Anticonvulsants are a class of drugs usually prescribed to treat epileptic seizures. There are many types of anticonvulsants, including Barbiturates (Luminol), Benzodiazepines (Klonapin, Valium), GABA Analogues (Lyrica), Hydantoins (Dilantin), Carboximides (Trileptal), and others (Depakote).
They generally work by depressing abnormal neuronal discharges in the central nervous system that may result in seizures. Different types of anticonvulsants work in different ways.
Some prevent the spread of seizure activity. Others depress the motor cortex, raise seizure threshold, or alter levels of neurotransmitters. Side effects include weight gain, constipation, nausea, and blurred vision.
Many anticonvulsants also act as mood stabilizers, and may enhance the effectiveness of atypical antipsychotic medications. They are often prescribed to treat patients with bipolar disorder. Anticonvulsants are also used for pain management, and more recently to treat migraines. They are most often prescribed to individuals with autism to treat co-occurring seizure disorders.
It is estimated that 10-30% of patients with autism also suffer from seizures. Some are affected by motor seizures where the body visibly exhibits tremors. Others suffer from focal seizures, which are electrical disruptions deep inside the brain. Individuals suffering from focal seizures may display facial tics, or seem to “zone-out” momentarily. Others show nocturnal epileptiform EEG abnormalities during sleep, which can lead to repeated episodes of night-waking.
Children who suffer from visible motor seizures should be under the care of a good pediatric neurologist. Motor seizures are easier to diagnose, as they are observable to those around the patient. Focal seizures and nocturnal epileptiform abnormalities are less obvious, and can be overlooked by many doctors.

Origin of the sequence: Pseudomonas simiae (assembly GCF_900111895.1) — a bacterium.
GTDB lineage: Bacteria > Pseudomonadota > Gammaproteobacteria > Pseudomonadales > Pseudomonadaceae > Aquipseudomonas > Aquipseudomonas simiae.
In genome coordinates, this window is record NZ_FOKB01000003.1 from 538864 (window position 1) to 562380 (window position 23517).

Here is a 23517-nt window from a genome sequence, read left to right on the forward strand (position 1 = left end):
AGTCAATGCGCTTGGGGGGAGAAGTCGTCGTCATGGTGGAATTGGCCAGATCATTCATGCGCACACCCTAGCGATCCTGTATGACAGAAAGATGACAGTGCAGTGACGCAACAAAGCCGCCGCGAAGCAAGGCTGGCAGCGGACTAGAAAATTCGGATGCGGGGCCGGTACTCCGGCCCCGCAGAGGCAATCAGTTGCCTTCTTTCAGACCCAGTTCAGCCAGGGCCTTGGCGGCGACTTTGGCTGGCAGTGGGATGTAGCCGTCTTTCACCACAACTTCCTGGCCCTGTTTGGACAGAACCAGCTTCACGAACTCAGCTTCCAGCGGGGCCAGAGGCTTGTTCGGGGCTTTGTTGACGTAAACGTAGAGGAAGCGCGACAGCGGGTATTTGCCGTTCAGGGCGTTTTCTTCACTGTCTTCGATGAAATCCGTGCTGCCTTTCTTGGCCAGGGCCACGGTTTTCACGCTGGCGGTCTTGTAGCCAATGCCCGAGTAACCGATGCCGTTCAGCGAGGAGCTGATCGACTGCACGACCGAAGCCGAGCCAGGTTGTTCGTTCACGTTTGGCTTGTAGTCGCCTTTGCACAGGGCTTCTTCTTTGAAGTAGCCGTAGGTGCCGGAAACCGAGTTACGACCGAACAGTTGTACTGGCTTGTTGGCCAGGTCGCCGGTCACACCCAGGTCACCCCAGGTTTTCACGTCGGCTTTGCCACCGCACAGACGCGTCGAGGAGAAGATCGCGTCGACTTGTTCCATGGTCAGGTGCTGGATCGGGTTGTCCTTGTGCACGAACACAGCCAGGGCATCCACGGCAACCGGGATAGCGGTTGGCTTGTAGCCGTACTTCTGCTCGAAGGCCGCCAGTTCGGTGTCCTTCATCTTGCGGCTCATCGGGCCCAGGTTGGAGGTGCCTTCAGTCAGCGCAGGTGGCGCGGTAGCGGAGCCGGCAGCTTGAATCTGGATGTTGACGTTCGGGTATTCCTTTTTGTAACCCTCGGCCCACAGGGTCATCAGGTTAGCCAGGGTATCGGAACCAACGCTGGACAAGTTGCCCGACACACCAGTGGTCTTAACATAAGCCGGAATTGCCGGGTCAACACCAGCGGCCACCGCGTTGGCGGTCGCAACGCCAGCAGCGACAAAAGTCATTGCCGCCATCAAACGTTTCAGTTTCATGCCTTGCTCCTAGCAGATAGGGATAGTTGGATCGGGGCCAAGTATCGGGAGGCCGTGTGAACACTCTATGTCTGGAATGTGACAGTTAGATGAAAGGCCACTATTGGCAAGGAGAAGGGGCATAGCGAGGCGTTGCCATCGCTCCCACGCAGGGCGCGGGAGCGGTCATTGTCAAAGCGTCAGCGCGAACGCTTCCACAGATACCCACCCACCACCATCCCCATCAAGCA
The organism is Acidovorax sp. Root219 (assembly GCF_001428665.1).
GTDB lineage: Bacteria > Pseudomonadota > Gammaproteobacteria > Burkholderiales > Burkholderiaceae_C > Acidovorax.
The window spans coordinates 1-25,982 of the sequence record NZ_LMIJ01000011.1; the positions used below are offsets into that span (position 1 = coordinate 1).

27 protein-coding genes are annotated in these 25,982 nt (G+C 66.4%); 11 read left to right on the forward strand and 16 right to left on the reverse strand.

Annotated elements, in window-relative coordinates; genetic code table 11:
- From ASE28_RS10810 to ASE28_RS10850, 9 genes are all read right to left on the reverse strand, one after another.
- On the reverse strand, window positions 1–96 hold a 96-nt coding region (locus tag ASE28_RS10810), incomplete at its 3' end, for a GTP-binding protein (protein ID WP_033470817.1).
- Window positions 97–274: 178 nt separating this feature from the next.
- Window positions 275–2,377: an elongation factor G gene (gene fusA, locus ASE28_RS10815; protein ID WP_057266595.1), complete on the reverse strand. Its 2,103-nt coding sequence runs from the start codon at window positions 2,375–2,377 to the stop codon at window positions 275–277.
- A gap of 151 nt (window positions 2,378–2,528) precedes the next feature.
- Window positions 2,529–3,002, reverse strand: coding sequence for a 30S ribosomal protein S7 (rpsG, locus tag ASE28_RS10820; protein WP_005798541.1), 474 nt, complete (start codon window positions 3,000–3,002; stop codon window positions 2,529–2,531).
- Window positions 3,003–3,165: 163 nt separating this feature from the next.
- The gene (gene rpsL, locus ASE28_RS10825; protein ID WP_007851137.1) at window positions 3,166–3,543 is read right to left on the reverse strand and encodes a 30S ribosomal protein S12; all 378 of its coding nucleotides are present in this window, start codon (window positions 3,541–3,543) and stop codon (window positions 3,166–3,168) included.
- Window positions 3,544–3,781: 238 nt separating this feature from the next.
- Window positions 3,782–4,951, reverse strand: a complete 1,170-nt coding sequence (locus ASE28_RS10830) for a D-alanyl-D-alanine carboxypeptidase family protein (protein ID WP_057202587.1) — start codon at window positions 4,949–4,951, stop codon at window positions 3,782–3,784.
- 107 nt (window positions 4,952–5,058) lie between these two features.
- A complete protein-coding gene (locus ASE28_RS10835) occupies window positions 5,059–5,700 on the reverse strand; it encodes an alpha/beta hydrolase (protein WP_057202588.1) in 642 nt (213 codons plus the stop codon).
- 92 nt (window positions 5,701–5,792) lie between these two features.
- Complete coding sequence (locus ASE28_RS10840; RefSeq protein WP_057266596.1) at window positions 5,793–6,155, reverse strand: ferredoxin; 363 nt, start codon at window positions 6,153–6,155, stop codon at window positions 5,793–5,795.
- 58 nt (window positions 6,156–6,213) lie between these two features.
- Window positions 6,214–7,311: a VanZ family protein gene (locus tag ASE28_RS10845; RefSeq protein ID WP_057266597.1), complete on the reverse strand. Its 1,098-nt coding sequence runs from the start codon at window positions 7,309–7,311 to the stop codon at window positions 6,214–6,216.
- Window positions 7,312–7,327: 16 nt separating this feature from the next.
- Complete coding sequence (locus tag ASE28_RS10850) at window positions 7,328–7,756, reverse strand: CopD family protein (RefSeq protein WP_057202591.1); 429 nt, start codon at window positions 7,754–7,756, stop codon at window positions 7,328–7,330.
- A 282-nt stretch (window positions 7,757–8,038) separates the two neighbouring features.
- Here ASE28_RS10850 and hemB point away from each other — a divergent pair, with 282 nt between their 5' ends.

Nocturnal epileptiform abnormalities are diagnosed with an overnight EEG. Many parents report that their children with autism have difficulty sleeping through the night on a regular basis. Frequent night waking can be a sign of nocturnal seizure activity. An overnight EEG can detect epileptiform abnormalities, but a negative result may not mean that there is not seizure activity present. It could indicate that no seizure activity occurred during the night of the test.
A polysomnogram can also be done to test for restless legs or apnea, which could also cause night wakings. If nocturnal seizure activity is present, anticonvulsant medication can help children with autism sleep through the night.
Focal seizures are the most difficult to diagnose. They often appear as a momentary “zoning-out” or a slight facial tic. Since many children with autism can display intense concentration on preferred activities, or show lack of interest in social interaction, it can be easy to dismiss these “zoning-out” periods as “just a part of autism.” A brain SPECT can detect the presence of focal seizures deep inside the brain. Treating focal seizures can reduce problem behaviors and help with attention and focus.
If your child suffers from noticeable motor seizures, then medication may be necessary. If you suspect that your child may be suffering from nocturnal or focal seizures, find a good pediatric neurologist to run the tests and discuss treatment options. Many children with autism show improvement when their seizures are being treated with the proper medication.